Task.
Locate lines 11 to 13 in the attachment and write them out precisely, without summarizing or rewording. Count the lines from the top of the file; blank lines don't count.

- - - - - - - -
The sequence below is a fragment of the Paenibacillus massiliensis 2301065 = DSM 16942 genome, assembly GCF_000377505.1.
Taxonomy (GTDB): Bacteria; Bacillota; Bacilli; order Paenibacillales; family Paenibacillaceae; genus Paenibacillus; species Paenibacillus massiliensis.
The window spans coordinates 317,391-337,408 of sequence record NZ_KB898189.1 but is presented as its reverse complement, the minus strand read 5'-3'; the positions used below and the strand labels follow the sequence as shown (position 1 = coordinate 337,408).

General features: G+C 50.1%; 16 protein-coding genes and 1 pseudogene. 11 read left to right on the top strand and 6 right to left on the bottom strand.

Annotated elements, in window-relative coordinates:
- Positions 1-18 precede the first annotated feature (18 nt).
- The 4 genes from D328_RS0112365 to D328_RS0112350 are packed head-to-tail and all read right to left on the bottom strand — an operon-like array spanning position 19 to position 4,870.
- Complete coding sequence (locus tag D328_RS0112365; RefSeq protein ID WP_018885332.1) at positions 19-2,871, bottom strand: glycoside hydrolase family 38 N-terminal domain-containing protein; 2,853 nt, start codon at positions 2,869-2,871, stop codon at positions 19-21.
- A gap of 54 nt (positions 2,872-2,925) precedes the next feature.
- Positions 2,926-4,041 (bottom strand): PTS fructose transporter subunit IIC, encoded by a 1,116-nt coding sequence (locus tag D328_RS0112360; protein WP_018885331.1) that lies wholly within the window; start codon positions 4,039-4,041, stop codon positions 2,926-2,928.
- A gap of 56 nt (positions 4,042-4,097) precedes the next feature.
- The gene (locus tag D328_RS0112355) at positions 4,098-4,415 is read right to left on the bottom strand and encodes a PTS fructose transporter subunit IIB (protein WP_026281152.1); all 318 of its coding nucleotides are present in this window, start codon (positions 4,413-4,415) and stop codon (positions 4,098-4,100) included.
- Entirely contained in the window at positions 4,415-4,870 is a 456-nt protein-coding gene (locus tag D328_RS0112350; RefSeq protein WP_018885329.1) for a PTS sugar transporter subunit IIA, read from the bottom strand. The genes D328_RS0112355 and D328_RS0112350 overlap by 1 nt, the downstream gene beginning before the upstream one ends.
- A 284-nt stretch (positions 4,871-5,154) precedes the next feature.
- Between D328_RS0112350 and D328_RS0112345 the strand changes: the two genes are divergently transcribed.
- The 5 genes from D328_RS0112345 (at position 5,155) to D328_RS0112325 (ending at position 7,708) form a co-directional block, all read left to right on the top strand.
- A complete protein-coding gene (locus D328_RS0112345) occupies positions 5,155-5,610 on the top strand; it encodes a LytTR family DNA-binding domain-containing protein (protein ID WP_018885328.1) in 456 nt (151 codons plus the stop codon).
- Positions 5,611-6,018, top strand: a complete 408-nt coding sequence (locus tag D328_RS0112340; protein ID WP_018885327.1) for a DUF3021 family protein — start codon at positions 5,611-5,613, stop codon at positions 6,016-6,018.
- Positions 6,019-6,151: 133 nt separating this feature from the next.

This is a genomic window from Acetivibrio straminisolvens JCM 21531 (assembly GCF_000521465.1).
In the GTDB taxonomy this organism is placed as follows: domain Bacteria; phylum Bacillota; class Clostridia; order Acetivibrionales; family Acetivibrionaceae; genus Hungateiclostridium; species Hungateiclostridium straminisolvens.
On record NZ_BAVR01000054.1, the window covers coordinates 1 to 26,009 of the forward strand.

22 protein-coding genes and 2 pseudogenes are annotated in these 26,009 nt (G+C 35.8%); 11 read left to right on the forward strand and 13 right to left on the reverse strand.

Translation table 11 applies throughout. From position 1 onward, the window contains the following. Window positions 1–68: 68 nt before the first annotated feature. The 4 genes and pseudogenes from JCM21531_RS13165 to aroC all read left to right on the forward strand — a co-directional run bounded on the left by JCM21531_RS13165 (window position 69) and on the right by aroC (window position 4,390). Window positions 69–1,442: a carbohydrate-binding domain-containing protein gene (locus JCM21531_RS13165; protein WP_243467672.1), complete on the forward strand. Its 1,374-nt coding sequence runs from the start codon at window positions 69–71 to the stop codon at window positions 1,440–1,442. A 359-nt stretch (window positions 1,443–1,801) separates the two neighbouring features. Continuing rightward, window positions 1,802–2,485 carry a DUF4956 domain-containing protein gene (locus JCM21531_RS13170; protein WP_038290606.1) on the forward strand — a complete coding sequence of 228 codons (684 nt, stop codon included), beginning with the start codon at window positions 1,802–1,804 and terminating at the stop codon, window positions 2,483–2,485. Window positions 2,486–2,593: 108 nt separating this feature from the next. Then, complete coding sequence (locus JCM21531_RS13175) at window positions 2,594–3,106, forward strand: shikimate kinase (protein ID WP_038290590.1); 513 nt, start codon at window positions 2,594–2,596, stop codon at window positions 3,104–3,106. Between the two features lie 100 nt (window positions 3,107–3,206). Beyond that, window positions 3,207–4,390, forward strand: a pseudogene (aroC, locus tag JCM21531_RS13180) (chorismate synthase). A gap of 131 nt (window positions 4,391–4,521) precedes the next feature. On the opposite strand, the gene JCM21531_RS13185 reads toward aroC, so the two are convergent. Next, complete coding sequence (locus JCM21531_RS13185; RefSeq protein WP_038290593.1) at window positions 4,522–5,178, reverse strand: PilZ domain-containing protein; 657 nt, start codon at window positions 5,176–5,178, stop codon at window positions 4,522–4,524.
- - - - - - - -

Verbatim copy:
- A gap of 56 nt (positions 4,042-4,097) precedes the next feature.
- The gene (locus tag D328_RS0112355) at positions 4,098-4,415 is read right to left on the bottom strand and encodes a PTS fructose transporter subunit IIB (protein WP_026281152.1); all 318 of its coding nucleotides are present in this window, start codon (positions 4,413-4,415) and stop codon (positions 4,098-4,100) included.
- Entirely contained in the window at positions 4,415-4,870 is a 456-nt protein-coding gene (locus tag D328_RS0112350; RefSeq protein WP_018885329.1) for a PTS sugar transporter subunit IIA, read from the bottom strand. The genes D328_RS0112355 and D328_RS0112350 overlap by 1 nt, the downstream gene beginning before the upstream one ends.